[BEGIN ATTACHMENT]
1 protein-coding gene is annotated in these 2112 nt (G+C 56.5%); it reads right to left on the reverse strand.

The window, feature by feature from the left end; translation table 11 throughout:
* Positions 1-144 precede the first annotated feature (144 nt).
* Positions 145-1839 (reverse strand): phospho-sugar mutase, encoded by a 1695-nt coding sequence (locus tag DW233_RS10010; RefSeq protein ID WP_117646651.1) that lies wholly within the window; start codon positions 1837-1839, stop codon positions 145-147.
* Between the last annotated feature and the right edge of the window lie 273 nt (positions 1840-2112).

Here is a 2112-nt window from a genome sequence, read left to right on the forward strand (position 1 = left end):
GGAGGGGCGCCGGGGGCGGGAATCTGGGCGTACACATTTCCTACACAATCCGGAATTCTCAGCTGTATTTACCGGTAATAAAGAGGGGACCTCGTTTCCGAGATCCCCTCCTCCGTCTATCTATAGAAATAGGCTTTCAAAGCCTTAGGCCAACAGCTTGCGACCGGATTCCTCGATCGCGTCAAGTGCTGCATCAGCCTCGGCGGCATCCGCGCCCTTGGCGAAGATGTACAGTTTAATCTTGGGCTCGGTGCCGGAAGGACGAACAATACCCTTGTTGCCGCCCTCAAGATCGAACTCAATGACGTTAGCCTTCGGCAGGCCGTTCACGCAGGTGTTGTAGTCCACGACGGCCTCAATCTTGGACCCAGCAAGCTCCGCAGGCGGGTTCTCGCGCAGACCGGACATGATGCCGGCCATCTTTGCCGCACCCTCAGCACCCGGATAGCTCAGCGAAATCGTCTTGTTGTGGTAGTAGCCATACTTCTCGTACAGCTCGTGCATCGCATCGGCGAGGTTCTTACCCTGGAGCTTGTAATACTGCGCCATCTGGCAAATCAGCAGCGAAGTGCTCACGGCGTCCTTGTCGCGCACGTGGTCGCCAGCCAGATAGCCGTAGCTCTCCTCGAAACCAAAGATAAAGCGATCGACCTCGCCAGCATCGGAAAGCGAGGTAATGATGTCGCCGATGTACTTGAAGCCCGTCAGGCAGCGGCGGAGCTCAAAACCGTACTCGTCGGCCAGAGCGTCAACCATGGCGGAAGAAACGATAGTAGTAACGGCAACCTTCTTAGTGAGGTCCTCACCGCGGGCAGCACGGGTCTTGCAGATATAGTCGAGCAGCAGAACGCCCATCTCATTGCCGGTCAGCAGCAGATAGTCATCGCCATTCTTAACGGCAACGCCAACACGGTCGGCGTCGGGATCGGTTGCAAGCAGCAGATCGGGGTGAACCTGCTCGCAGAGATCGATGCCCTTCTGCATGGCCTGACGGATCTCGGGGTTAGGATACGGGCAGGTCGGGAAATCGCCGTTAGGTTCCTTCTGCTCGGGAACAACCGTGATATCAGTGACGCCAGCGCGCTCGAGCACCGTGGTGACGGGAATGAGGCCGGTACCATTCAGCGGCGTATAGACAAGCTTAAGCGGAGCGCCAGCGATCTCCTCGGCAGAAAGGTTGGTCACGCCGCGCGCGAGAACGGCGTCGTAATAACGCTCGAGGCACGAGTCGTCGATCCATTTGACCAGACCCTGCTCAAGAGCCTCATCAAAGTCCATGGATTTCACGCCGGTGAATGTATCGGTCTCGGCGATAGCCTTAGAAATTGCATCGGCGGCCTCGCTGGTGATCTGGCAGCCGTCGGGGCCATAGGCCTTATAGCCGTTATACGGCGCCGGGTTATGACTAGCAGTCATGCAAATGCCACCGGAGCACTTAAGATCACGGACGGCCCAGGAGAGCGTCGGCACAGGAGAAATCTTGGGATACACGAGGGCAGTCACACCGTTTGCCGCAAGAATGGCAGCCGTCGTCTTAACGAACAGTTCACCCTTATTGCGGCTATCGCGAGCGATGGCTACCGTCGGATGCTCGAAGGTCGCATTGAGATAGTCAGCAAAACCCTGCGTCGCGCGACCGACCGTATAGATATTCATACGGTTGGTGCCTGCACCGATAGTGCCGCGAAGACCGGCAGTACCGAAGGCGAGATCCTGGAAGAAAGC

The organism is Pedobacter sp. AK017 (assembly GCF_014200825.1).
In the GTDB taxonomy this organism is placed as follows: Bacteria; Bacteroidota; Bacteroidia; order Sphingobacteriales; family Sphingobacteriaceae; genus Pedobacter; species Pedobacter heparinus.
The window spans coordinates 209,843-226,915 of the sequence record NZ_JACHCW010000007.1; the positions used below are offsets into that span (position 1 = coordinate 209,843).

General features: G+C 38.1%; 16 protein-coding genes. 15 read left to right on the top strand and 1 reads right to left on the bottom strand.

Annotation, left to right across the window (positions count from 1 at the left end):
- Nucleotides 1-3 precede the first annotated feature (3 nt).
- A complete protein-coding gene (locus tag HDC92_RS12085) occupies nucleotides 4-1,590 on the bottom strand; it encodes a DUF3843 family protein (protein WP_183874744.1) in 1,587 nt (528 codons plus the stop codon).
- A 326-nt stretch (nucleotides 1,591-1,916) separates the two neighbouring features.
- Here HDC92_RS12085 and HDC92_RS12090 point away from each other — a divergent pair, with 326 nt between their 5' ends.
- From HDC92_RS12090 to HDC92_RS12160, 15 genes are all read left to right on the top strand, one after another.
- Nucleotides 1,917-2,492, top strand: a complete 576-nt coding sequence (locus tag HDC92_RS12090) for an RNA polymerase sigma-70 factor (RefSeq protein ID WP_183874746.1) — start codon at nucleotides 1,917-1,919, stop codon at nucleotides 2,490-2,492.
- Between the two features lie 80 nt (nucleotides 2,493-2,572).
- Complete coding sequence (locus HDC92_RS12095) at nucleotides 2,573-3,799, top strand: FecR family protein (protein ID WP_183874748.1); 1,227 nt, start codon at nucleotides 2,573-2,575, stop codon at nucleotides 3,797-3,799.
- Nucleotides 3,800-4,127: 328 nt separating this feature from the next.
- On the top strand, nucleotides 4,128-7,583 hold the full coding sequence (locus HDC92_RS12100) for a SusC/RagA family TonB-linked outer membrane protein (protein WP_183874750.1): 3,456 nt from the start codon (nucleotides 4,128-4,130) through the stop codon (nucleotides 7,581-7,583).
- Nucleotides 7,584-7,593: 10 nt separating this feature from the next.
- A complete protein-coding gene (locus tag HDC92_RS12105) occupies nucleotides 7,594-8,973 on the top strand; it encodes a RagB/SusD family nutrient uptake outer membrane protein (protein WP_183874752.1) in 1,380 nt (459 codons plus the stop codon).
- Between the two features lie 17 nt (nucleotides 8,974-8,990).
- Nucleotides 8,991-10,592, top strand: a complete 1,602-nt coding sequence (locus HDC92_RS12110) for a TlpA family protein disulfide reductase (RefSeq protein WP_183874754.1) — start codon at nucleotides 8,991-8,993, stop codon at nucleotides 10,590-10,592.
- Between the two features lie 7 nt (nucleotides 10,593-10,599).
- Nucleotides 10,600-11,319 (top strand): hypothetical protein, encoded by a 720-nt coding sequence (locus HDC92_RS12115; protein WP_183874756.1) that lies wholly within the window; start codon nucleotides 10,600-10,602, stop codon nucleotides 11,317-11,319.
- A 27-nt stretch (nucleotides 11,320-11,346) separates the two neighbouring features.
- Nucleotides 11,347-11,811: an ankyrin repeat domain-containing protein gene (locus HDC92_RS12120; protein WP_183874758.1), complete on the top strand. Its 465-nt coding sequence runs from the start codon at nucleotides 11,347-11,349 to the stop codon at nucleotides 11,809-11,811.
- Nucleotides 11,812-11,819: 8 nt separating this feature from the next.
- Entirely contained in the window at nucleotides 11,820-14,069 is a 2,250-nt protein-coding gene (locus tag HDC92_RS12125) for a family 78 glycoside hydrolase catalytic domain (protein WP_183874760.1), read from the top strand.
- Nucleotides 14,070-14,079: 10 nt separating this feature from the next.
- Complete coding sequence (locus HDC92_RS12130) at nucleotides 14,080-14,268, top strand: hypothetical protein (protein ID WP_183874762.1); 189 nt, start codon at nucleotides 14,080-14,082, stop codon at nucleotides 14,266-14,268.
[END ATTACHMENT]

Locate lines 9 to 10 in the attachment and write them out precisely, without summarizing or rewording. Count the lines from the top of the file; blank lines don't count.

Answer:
In the GTDB taxonomy this organism is placed as follows: Bacteria; Bacteroidota; Bacteroidia; order Sphingobacteriales; family Sphingobacteriaceae; genus Pedobacter; species Pedobacter heparinus.
The window spans coordinates 209,843-226,915 of the sequence record NZ_JACHCW010000007.1; the positions used below are offsets into that span (position 1 = coordinate 209,843).